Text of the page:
Finally, a good and upright king comes to the throne in Judah, Hezikiah. Unlike other kings of the southern kingdom, Hezikiah was completely devoted to the Lord and destroyed the high places none of the previous kings seemed inclined to do. In this context it says, “he “trusted in the Lord, the God of Israel.” I think the contrast is instructive. Why would previous kings of Judah follow the Lord, but not remove the high places? One example from chapter 15 is Azariah:
3 He did what was right in the eyes of the Lord, just as his father Amaziah had done. 4 The high places, however, were not removed; the people continued to offer sacrifices and burn incense there.
What was the purpose of these “high places”? Remember that when Solomon started marrying all his foreign wives, for political reasons, he allowed high places to be set up in Israel so his wives and their people could appease their gods. He himself, as he grew old (1 kings 11), worshiped these other gods, these worthless idols. I guess we could see these other gods as insurance; in case the Lord didn’t come through, they thought they had a backup. The story in these two chapters shows us that Hezikiah had it right, that he could trust in God alone for deliverance.
The king of Assyria demands obeisance from the king or he will destroy Judah. What does Hezikiah do? He tears his clothes and put on sackcloth and goes into the temple of the Lord. He seeks God because he trusts in him. God can deliver even tiny Judah from the mighty empire of Assyria. Hezikiah completely gets it. We read in chapter 19:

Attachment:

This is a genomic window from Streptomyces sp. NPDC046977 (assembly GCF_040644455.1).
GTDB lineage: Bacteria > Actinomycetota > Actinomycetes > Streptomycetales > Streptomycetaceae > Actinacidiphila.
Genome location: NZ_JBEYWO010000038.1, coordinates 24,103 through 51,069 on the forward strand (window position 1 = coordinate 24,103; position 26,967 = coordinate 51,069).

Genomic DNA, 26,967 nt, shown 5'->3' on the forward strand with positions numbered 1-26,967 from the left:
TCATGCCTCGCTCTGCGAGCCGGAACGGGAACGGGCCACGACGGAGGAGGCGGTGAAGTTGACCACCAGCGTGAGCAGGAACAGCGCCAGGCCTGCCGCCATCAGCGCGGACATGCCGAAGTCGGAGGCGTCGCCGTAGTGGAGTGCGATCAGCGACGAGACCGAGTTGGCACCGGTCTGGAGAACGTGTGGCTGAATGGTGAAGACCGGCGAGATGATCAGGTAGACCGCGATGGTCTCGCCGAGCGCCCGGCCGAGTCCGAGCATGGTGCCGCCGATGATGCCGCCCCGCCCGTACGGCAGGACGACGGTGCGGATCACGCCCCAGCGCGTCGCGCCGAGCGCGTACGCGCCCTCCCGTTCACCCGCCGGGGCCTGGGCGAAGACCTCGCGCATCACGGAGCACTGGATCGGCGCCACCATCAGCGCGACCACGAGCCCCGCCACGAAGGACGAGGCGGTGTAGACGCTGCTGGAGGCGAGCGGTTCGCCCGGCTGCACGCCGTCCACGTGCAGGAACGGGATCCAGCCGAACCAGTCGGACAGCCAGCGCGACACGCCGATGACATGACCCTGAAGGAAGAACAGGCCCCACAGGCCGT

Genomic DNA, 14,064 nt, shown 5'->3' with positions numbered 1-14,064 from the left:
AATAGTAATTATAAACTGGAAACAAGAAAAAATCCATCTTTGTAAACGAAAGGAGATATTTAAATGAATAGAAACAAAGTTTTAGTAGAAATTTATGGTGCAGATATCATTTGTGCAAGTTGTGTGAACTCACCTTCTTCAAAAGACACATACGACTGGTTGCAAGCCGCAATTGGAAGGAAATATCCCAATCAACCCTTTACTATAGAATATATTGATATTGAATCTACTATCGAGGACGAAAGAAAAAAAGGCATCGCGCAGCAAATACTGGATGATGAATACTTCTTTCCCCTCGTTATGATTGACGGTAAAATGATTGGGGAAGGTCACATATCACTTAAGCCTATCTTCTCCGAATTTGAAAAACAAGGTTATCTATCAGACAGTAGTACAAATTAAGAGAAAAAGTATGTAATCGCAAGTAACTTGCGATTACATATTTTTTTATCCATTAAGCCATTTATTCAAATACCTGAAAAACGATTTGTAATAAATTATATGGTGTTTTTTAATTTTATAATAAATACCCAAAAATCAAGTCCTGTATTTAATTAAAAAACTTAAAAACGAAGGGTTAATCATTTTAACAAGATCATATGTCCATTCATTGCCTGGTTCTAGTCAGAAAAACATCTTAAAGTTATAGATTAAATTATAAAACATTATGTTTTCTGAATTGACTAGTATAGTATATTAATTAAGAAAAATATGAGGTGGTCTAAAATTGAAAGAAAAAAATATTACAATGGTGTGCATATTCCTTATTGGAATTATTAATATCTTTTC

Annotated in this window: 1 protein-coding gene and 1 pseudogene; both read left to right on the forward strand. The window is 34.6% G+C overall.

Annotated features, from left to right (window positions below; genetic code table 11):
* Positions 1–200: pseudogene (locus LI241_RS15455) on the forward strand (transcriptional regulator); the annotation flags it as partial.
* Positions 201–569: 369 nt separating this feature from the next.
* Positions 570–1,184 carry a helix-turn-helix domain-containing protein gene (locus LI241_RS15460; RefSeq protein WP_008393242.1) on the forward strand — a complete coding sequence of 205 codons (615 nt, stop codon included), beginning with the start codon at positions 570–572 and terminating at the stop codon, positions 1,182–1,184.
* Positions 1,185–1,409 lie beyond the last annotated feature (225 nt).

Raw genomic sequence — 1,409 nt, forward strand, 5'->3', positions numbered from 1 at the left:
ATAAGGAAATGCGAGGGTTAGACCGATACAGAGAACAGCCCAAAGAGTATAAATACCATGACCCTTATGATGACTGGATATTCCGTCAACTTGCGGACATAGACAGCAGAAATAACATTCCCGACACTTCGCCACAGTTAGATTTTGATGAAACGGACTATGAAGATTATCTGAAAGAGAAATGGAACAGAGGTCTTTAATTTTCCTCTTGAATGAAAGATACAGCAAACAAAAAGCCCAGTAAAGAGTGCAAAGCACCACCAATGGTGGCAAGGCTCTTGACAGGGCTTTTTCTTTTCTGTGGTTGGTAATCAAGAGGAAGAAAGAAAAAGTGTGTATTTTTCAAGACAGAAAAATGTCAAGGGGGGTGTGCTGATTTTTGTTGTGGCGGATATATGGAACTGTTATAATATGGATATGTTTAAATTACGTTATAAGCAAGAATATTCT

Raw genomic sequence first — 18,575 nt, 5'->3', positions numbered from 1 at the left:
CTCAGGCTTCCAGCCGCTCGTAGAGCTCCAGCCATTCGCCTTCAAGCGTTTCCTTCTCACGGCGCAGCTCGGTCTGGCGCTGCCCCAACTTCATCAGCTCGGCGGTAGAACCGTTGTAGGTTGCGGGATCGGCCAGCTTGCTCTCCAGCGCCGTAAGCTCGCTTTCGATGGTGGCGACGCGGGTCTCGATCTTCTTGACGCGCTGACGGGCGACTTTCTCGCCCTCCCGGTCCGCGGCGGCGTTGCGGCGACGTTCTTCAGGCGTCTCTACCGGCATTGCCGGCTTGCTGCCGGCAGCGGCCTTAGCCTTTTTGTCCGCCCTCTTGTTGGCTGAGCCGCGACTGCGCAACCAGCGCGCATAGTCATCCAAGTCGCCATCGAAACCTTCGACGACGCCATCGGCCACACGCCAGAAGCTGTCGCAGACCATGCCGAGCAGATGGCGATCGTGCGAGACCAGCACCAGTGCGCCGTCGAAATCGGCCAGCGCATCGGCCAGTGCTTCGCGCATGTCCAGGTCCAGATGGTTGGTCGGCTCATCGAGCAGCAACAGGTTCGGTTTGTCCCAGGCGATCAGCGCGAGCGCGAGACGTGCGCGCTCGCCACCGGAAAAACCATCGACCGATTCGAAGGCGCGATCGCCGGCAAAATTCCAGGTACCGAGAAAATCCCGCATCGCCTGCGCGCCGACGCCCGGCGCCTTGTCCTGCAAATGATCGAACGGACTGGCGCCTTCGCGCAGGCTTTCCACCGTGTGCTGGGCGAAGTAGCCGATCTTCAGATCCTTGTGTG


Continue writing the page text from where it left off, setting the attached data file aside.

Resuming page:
15 And Hezekiah prayed to the Lord: “Lord, the God of Israel, enthroned between the cherubim,you alone are God over all the kingdoms of the earth. You have made heaven and earth. 16 Give ear, Lord, and hear; open your eyes, Lord, and see; listen to the words Sennacherib has sent to ridicule the living God.
17 “It is true, Lord, that the Assyrian kings have laid waste these nations and their lands. 18 They have thrown their gods into the fire and destroyed them, for they were not gods but only wood and stone, fashioned by human hands.19 Now, Lord our God, deliver us from his hand, so that all the kingdoms of the earth may know that you alone, Lord, are God.”
The Lord is the sovereign creator of the universe, and these other so called gods are not gods at all; they are “fashioned by human hands.” I love this phrase because all idols are merely human constructs; they have no power to deliver any of the things they promise, as we read over and over again in the OT.
Then God sends Isaiah to Hezikiah and says, basically, don’t worry, I’ve got your back. He kills a hundred and eighty-five thousand Assyrians! War over. And their king, Sennacherib, as God predicted, i.e. determined, was slain by his very own sons as he was worshiping in the temple of his own worthless God, who could not deliver him. The Contrast is a beautiful thing. If we would only trust in the Living God, he will ultimately deliver us completely from sin and death.